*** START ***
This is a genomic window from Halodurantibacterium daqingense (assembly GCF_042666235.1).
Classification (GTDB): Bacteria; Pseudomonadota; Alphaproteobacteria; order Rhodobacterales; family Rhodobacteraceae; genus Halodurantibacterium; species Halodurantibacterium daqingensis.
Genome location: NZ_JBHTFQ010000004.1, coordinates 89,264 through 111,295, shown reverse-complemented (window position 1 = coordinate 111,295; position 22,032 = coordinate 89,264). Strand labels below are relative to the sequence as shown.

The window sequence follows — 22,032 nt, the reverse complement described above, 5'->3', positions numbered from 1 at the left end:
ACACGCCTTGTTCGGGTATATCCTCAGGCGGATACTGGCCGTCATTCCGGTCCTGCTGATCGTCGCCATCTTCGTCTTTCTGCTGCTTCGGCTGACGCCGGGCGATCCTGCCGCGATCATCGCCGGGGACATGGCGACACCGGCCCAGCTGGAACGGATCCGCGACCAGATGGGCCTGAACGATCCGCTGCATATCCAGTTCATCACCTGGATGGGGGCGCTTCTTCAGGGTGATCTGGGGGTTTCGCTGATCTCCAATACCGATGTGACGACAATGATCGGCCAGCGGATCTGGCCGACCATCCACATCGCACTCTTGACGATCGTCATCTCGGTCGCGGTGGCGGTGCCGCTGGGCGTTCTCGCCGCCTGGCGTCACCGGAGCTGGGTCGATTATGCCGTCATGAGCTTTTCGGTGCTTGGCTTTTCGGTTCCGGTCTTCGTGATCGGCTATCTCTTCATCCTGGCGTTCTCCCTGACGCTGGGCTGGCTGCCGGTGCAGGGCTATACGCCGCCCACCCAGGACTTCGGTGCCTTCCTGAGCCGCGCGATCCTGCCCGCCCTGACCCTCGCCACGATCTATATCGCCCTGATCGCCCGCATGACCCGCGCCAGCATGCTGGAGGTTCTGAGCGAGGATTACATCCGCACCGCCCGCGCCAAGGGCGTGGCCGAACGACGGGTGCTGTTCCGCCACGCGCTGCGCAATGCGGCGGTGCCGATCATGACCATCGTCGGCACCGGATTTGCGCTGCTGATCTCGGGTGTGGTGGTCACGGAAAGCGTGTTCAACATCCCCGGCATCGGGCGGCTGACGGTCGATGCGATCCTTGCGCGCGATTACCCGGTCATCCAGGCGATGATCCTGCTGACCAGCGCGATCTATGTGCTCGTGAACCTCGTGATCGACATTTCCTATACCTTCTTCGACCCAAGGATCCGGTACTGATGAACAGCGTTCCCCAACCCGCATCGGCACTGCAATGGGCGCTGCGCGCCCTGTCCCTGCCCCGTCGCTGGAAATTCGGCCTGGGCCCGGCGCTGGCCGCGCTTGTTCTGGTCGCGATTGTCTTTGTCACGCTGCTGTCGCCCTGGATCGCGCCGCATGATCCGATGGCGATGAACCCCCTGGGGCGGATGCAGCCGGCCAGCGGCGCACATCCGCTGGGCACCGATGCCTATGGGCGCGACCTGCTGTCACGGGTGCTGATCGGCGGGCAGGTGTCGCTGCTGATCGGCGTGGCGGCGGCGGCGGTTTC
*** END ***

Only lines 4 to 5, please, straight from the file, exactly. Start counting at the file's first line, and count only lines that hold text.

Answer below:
The window sequence follows — 22,032 nt, the reverse complement described above, 5'->3', positions numbered from 1 at the left end:
ACACGCCTTGTTCGGGTATATCCTCAGGCGGATACTGGCCGTCATTCCGGTCCTGCTGATCGTCGCCATCTTCGTCTTTCTGCTGCTTCGGCTGACGCCGGGCGATCCTGCCGCGATCATCGCCGGGGACATGGCGACACCGGCCCAGCTGGAACGGATCCGCGACCAGATGGGCCTGAACGATCCGCTGCATATCCAGTTCATCACCTGGATGGGGGCGCTTCTTCAGGGTGATCTGGGGGTTTCGCTGATCTCCAATACCGATGTGACGACAATGATCGGCCAGCGGATCTGGCCGACCATCCACATCGCACTCTTGACGATCGTCATCTCGGTCGCGGTGGCGGTGCCGCTGGGCGTTCTCGCCGCCTGGCGTCACCGGAGCTGGGTCGATTATGCCGTCATGAGCTTTTCGGTGCTTGGCTTTTCGGTTCCGGTCTTCGTGATCGGCTATCTCTTCATCCTGGCGTTCTCCCTGACGCTGGGCTGGCTGCCGGTGCAGGGCTATACGCCGCCCACCCAGGACTTCGGTGCCTTCCTGAGCCGCGCGATCCTGCCCGCCCTGACCCTCGCCACGATCTATATCGCCCTGATCGCCCGCATGACCCGCGCCAGCATGCTGGAGGTTCTGAGCGAGGATTACATCCGCACCGCCCGCGCCAAGGGCGTGGCCGAACGACGGGTGCTGTTCCGCCACGCGCTGCGCAATGCGGCGGTGCCGATCATGACCATCGTCGGCACCGGATTTGCGCTGCTGATCTCGGGTGTGGTGGTCACGGAAAGCGTGTTCAACATCCCCGGCATCGGGCGGCTGACGGTCGATGCGATCCTTGCGCGCGATTACCCGGTCATCCAGGCGATGATCCTGCTGACCAGCGCGATCTATGTGCTCGTGAACCTCGTGATCGACATTTCCTATACCTTCTTCGACCCAAGGATCCGGTACTGATGAACAGCGTTCCCCAACCCGCATCGGCACTGCAATGGGCGCTGCGCGCCCTGTCCCTGCCCCGTCGCTGGAAATTCGGCCTGGGCCCGGCGCTGGCCGCGCTTGTTCTGGTCGCGATTGTCTTTGTCACGCTGCTGTCGCCCTGGATCGCGCCGCATGATCCGATGGCGATGAACCCCCTGGGGCGGATGCAGCCGGCCAGCGGCGCACATCCGCTGGGCACCGATGCCTATGGGCGCGACCTGCTGTCACGGGTGCTGATCGGCGGGCAGGTGTCGCTGCTGATCGGCGTGGCGGCGGCGGCGGTTTC